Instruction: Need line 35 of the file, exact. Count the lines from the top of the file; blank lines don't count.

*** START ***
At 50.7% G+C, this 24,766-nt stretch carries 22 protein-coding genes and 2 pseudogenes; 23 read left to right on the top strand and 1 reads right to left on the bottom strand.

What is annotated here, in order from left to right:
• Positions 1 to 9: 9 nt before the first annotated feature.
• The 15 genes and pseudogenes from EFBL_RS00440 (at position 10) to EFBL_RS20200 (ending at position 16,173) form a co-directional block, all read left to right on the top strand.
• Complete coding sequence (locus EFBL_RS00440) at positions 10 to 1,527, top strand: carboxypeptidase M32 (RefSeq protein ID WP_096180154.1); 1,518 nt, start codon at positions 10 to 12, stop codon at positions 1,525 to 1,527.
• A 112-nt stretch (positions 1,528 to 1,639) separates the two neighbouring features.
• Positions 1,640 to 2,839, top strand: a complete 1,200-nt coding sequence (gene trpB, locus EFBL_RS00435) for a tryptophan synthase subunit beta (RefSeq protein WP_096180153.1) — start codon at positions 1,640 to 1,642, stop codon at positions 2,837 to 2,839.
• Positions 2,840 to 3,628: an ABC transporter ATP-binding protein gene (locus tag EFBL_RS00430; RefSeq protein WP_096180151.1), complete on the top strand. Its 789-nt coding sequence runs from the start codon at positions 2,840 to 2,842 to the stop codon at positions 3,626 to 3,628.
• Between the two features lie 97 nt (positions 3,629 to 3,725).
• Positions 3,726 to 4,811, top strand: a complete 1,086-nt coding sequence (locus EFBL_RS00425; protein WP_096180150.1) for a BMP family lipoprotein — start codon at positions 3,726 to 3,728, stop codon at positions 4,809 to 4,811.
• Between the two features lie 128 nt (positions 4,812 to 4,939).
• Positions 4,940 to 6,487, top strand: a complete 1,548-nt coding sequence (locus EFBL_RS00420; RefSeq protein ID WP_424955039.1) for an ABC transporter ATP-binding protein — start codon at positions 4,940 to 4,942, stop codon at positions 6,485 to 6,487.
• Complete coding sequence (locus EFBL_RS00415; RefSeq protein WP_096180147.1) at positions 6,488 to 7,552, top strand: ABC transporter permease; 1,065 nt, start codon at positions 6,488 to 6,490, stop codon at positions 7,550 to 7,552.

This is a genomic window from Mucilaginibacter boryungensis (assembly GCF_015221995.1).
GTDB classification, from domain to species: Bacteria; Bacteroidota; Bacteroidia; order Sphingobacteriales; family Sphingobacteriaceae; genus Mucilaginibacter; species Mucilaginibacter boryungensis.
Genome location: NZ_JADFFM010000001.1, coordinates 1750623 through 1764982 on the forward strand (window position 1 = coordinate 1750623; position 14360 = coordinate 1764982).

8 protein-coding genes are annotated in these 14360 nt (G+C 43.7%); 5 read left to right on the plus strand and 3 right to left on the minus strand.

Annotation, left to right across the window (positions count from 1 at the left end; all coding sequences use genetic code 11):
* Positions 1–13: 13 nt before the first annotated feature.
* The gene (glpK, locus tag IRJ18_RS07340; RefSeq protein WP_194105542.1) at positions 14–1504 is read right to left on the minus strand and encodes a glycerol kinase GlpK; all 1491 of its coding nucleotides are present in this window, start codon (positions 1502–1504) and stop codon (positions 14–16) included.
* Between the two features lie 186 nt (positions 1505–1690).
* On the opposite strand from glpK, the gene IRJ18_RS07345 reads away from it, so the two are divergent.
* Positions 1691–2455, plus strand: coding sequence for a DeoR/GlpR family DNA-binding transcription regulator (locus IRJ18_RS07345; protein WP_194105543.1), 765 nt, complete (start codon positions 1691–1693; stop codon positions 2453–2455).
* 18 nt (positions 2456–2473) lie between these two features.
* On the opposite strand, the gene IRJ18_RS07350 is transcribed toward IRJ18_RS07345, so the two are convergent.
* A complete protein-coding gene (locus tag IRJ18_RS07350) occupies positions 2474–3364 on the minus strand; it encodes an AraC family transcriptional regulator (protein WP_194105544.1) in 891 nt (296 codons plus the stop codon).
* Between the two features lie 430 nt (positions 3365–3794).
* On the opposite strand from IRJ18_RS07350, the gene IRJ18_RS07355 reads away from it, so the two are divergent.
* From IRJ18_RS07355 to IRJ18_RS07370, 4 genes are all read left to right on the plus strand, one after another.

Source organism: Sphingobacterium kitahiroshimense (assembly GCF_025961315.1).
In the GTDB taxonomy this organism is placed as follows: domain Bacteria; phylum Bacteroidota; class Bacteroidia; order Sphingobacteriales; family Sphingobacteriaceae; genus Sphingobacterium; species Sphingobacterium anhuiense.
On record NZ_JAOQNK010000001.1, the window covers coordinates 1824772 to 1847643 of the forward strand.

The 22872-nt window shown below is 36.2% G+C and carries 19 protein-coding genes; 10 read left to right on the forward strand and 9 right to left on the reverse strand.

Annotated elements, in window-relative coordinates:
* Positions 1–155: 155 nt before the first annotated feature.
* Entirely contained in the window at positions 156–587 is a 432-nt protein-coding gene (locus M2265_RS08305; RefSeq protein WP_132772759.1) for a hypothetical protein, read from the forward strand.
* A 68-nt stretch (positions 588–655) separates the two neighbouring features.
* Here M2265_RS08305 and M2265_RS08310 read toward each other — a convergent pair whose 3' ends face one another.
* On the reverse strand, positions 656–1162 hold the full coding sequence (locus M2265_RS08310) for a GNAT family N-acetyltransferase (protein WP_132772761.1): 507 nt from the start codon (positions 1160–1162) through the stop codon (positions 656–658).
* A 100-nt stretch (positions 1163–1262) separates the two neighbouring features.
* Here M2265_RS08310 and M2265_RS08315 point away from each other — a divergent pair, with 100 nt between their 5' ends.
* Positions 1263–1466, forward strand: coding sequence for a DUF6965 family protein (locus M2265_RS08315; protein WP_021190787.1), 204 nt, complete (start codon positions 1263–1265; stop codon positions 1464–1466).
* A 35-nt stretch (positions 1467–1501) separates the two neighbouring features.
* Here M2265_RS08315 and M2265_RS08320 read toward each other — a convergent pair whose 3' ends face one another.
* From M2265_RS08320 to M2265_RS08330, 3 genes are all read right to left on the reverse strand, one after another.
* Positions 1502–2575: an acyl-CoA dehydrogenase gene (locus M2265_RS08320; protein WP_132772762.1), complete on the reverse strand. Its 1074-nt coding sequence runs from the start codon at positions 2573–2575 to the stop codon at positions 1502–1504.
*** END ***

* Positions 1–155: 155 nt before the first annotated feature.